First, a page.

- The Washington Times - Friday, September 8, 2006

House Republicans yesterday officially rejected the Senate immigration bill that would grant citizenship rights to some 10 million illegal aliens now in the country.

“We agree that we cannot support the Senate amnesty bill,” House Speaker J. Dennis Hastert said. “This Democrat immigration bill wouldn’t secure the border. It would erase it.”

Mr. Hastert met yesterday with other House leaders and the chairman of several committees to discuss how to proceed with the stalled immigration legislation and emerged saying new border security proposals will be offered next week.

The new initiatives will include more border patrol agents, new fencing and surveillance and stricter enforcement of current laws, which they hope will pass both the House and the Senate before November’s elections.

“We will take many of these recommendations and move quickly to pass border security legislation in the next few weeks,” Mr. Hastert said. “Congress cannot wait until next year to move on this issue. The American people expect us to tackle this problem and solve it.”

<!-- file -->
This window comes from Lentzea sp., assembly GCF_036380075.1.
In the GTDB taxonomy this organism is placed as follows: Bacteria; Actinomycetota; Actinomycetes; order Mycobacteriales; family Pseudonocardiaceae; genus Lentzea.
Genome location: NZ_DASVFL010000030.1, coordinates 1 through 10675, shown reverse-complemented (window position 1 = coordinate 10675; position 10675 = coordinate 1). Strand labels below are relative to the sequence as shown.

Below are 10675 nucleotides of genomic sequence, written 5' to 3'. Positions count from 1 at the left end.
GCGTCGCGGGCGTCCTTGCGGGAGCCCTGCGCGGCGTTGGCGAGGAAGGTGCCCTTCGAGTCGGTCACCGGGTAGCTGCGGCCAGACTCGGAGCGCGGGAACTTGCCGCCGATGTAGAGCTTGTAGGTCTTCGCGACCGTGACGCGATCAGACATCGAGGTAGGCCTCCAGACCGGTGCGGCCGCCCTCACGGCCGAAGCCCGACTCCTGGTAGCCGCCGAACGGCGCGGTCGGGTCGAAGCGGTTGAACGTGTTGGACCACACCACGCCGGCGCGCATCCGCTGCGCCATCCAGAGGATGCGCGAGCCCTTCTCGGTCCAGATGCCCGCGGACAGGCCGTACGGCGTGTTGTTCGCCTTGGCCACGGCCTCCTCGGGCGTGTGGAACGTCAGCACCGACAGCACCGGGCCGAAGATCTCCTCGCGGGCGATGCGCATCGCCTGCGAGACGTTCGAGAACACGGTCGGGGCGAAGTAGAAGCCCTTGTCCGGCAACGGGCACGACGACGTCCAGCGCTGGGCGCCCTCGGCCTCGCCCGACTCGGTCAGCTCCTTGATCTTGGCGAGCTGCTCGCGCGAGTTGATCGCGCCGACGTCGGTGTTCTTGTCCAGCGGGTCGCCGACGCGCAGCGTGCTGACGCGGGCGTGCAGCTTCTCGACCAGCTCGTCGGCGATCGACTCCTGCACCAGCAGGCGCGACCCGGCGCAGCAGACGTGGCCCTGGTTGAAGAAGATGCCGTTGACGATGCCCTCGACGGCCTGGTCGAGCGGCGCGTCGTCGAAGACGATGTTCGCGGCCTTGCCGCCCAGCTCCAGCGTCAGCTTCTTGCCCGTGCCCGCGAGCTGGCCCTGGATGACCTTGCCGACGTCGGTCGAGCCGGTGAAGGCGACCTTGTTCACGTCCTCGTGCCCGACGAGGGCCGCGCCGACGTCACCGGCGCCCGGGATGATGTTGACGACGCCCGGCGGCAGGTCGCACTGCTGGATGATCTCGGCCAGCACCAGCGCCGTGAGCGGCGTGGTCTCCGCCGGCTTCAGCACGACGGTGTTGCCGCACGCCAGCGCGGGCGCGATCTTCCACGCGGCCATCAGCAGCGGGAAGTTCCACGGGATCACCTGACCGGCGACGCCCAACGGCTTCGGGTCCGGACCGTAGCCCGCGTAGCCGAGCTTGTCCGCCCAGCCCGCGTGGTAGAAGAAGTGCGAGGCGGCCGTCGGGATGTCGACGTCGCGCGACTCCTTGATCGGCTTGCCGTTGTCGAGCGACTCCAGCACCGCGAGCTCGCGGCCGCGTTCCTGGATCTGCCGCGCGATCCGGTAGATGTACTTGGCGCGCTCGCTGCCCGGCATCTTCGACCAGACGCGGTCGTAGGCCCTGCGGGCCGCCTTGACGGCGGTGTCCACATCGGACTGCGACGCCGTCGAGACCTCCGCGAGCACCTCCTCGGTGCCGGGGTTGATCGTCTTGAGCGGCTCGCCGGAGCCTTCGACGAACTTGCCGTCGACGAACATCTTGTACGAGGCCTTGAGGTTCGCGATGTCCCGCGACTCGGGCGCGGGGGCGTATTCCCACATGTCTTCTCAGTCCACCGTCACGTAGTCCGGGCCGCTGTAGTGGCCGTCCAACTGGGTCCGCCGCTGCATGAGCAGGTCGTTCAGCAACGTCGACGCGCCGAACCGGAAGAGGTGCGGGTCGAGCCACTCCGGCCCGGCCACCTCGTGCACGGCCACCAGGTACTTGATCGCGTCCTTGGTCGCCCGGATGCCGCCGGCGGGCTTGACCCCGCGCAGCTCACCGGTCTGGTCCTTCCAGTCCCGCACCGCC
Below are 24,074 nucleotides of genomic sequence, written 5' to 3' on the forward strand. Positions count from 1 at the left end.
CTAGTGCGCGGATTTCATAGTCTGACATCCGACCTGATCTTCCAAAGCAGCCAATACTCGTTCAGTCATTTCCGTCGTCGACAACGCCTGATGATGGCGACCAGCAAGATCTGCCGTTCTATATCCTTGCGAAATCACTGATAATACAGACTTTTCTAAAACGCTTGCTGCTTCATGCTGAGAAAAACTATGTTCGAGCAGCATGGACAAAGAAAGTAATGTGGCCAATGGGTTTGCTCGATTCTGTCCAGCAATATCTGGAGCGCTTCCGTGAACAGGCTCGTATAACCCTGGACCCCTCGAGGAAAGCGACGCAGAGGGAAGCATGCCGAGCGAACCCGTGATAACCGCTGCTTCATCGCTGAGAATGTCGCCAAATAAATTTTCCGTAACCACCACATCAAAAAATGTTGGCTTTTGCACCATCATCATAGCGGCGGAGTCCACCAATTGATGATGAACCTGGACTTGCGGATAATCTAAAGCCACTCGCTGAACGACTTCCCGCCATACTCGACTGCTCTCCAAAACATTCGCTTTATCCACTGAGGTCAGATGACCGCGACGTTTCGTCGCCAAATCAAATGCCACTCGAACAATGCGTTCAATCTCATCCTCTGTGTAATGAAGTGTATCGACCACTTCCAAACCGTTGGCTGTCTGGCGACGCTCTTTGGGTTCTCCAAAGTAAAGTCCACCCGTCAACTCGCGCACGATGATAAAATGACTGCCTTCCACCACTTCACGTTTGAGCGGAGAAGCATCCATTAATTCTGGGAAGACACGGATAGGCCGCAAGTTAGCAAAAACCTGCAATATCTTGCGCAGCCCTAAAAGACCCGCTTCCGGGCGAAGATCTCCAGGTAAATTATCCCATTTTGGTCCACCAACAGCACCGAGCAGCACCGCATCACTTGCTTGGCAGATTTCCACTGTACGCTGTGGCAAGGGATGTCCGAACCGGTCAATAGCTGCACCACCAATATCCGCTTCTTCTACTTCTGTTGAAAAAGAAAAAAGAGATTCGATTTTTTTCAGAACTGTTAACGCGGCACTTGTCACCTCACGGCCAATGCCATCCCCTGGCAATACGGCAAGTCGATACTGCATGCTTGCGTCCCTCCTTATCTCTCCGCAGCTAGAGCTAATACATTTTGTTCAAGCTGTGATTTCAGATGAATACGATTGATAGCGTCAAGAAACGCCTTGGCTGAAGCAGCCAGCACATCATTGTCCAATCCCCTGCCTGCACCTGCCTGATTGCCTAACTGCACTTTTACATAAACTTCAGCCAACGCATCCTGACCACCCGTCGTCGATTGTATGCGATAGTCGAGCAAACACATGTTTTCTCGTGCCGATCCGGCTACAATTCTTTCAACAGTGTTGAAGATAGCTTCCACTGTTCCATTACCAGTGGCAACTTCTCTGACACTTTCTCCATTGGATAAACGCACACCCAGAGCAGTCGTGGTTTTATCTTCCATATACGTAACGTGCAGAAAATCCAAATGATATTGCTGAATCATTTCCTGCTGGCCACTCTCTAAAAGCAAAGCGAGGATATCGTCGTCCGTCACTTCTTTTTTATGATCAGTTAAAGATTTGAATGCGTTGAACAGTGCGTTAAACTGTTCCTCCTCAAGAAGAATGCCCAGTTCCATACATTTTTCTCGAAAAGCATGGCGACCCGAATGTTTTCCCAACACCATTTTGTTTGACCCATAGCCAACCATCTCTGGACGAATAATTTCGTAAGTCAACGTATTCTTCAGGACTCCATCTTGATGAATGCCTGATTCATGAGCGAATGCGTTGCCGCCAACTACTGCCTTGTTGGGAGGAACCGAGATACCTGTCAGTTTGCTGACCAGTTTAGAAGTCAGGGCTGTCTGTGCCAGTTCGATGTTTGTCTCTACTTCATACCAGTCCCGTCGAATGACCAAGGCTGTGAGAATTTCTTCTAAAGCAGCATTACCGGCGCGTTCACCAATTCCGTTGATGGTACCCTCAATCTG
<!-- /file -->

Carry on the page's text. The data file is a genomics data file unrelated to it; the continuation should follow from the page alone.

Sen. Edward M. Kennedy, Massachusetts Democrat, criticized the decision to abandon “comprehensive immigration reform.”

“After a summer of cynical immigration campaign events and years of cutting billions from border security funding, today’s announcement has more to do with solving a political problem for Republicans than solving our illegal-immigration problem,” he said.

“While we all support more resources for border security, it is abundantly clear that these stop-gap measures are designed to provide cover for their failure to produce comprehensive reform.”

House Majority Leader John A. Boehner vowed to complete legislation.

“Republicans will take immediate action to put legislation on the president’s desk that fulfills our promise to strengthen our border security by providing more border patrol agents, enhancing enforcement, building more fencing and increasing surveillance,” he said.

“Republicans will vote on these reforms before adjournment and work to send them to the president’s desk for his signature.”